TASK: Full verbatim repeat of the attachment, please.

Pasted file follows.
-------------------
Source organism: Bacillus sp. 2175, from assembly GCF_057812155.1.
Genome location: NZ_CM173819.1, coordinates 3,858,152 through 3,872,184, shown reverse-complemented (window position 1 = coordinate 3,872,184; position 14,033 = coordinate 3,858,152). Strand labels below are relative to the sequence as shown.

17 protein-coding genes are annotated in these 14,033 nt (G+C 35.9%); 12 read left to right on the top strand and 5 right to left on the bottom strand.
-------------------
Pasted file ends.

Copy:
Source organism: Bacillus sp. 2175, from assembly GCF_057812155.1.
Genome location: NZ_CM173819.1, coordinates 3,858,152 through 3,872,184, shown reverse-complemented (window position 1 = coordinate 3,872,184; position 14,033 = coordinate 3,858,152). Strand labels below are relative to the sequence as shown.

17 protein-coding genes are annotated in these 14,033 nt (G+C 35.9%); 12 read left to right on the top strand and 5 right to left on the bottom strand.